For the most part, the narrator of Sir Gawain recounts his tale in a third-person voice limited to Gawain’s point of view. This voice is necessary in order for the tale’s surprise ending – that Sir Bertilak and the Green Knight are really one and the same person – to really be a surprise.
There are a few exceptions to this narrative voice, however. One occurs at the start of the tale, where the narrator begins by setting the tale after "the siege and the assault were ended at Troy," when King Arthur rules the land (1). Although the narrative voice is still third person, it’s not from Gawain’s point of view; we haven’t met him yet. Also, when Sir Bertilak goes hunting, the narration follows all the action like he’s hovering in the sky among the displaced animals and their pursuers, watching them fall into the hunters’ nets.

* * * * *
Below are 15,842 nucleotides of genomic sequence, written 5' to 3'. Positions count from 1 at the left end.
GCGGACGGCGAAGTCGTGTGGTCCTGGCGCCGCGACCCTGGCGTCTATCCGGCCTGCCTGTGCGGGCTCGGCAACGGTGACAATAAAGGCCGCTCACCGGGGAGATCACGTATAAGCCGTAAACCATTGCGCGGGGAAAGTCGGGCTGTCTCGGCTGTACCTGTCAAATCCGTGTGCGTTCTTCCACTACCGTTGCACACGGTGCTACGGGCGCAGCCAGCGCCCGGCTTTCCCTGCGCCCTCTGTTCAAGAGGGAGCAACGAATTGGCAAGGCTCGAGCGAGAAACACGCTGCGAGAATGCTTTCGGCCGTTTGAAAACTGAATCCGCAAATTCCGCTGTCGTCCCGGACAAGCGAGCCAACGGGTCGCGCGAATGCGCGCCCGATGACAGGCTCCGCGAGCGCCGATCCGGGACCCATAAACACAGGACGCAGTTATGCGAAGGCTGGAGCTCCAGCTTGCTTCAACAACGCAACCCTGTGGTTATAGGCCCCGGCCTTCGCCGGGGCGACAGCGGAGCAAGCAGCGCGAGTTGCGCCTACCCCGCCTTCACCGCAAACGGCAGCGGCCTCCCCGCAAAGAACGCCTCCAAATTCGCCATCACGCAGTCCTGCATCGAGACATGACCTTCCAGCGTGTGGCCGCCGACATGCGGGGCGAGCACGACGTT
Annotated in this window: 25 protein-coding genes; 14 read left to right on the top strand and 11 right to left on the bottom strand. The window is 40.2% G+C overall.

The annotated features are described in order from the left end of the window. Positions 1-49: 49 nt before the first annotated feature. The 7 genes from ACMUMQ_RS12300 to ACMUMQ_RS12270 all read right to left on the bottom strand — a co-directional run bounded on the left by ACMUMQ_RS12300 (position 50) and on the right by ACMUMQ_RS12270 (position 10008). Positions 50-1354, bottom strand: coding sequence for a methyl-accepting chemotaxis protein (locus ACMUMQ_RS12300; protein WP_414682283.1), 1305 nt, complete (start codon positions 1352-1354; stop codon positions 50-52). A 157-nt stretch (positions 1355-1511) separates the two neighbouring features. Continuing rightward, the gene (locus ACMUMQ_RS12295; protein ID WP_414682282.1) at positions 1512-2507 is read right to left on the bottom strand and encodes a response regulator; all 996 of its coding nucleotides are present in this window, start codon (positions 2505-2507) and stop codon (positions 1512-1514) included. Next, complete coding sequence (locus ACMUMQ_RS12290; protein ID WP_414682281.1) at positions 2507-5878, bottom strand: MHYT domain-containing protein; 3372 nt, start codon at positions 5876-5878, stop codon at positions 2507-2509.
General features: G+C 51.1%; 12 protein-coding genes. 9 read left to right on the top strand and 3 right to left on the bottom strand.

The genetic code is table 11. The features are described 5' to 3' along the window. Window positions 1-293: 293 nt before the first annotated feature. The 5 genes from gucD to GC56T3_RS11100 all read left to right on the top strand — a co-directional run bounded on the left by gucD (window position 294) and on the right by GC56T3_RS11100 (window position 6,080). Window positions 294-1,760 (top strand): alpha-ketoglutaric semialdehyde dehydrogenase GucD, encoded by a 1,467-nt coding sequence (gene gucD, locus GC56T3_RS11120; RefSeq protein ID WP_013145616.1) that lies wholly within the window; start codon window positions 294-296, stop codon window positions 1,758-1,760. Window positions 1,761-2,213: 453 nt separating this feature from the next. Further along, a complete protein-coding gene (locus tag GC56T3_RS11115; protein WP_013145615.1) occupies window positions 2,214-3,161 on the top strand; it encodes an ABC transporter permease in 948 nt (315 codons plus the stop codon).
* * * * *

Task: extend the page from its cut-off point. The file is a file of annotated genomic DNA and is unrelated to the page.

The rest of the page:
In the first section of the tale, the narrator begins a technique he continues throughout the poem, of referring to his story as one he’s heard told before, or read in a book: "If you will listen to this story just a little while / I will tell it once, as I heard it told" (30-31). At these moments, the narrative voice shifts to first person as we’re caught up in the fiction of being in the same room with our storyteller, listening as he recounts a legendary, well-known story. These kinds of moments are peppered throughout the narrative; for example, when the narrator tells us to "be quiet a short while, / and I’ll tell how things turn out" (1996-1997). The effect of these insertions of the narrator’s own point of view is that we never forget that we’re hearing this story through the filter of our narrator.